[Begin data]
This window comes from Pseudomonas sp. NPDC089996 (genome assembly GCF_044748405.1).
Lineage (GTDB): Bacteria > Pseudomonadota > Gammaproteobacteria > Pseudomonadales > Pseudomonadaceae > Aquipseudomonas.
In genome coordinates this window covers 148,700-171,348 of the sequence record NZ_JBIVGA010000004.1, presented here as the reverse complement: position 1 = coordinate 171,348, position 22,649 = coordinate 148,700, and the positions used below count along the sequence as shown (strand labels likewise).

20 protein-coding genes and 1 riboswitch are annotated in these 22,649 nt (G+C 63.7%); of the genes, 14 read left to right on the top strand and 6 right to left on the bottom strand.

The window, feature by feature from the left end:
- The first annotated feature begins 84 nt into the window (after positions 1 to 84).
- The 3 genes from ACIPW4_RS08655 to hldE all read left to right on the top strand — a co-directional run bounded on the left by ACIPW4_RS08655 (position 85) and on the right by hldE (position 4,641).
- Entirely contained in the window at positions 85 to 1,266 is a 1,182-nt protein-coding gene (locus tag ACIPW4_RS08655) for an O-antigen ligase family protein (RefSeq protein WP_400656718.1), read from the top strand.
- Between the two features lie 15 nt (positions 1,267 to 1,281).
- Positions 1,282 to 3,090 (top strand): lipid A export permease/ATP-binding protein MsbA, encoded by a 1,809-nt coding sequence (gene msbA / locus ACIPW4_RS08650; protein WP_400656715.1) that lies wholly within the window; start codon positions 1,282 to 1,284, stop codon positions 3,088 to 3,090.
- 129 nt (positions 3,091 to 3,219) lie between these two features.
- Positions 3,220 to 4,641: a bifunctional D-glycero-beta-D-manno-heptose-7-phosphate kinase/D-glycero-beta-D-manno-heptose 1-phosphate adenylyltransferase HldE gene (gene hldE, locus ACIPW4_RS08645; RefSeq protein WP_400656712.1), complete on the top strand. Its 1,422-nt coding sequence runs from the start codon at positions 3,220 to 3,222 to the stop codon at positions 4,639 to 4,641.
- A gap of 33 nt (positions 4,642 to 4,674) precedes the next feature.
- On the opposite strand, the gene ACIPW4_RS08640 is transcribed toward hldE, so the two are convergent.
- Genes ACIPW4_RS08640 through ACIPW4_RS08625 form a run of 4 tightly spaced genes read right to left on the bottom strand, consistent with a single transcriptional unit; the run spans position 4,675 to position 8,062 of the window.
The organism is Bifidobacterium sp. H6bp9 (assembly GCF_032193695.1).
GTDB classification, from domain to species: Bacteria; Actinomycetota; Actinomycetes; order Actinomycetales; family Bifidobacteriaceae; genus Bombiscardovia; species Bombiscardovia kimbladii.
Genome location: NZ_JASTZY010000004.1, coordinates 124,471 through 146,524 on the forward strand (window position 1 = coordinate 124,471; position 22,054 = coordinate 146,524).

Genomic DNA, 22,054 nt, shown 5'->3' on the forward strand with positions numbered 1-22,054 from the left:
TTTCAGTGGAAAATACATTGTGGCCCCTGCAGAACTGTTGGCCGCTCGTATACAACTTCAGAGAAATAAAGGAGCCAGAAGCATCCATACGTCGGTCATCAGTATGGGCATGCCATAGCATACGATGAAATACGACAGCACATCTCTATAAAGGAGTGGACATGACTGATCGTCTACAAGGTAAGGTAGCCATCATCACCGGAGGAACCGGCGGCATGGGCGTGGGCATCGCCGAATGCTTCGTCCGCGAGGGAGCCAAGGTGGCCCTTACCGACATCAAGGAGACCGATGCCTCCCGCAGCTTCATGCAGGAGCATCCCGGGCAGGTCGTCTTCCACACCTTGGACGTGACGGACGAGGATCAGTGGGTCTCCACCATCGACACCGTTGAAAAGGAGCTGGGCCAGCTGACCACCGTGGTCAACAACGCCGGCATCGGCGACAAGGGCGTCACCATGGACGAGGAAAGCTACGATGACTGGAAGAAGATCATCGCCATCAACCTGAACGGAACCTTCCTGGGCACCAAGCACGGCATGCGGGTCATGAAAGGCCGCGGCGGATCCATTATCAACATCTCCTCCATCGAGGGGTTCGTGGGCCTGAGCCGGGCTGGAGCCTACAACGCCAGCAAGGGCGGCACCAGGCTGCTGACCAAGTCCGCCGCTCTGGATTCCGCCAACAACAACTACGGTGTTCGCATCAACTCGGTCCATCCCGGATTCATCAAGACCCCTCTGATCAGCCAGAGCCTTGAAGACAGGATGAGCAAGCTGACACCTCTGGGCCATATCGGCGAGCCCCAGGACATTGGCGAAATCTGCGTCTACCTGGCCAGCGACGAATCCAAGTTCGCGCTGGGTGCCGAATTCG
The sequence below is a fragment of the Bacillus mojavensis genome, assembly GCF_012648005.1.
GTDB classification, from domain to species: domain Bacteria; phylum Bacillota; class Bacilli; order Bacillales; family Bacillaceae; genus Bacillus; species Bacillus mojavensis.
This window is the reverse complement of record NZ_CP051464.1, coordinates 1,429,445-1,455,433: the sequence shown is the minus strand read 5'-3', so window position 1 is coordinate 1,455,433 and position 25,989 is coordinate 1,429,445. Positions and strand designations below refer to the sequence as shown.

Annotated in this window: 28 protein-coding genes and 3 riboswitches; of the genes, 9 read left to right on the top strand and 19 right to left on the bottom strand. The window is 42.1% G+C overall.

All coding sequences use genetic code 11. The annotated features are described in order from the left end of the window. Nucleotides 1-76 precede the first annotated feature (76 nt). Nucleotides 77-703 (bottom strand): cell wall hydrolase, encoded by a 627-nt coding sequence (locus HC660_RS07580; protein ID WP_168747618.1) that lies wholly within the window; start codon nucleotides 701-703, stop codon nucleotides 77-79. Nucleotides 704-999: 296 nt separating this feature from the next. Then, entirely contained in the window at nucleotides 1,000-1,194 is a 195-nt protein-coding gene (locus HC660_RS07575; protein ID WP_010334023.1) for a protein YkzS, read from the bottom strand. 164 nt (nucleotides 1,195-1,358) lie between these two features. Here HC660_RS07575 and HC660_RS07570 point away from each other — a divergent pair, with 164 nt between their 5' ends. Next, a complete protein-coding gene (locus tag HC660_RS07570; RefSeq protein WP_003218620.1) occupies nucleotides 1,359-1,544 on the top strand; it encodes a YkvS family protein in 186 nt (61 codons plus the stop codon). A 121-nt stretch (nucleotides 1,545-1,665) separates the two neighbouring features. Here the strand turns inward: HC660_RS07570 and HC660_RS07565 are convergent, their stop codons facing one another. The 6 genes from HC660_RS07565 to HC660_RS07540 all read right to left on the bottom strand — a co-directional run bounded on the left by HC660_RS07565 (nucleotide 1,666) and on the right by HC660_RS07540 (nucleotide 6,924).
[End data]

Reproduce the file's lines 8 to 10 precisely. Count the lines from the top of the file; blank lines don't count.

- Entirely contained in the window at positions 85 to 1,266 is a 1,182-nt protein-coding gene (locus tag ACIPW4_RS08655) for an O-antigen ligase family protein (RefSeq protein WP_400656718.1), read from the top strand.
- Between the two features lie 15 nt (positions 1,267 to 1,281).
- Positions 1,282 to 3,090 (top strand): lipid A export permease/ATP-binding protein MsbA, encoded by a 1,809-nt coding sequence (gene msbA / locus ACIPW4_RS08650; protein WP_400656715.1) that lies wholly within the window; start codon positions 1,282 to 1,284, stop codon positions 3,088 to 3,090.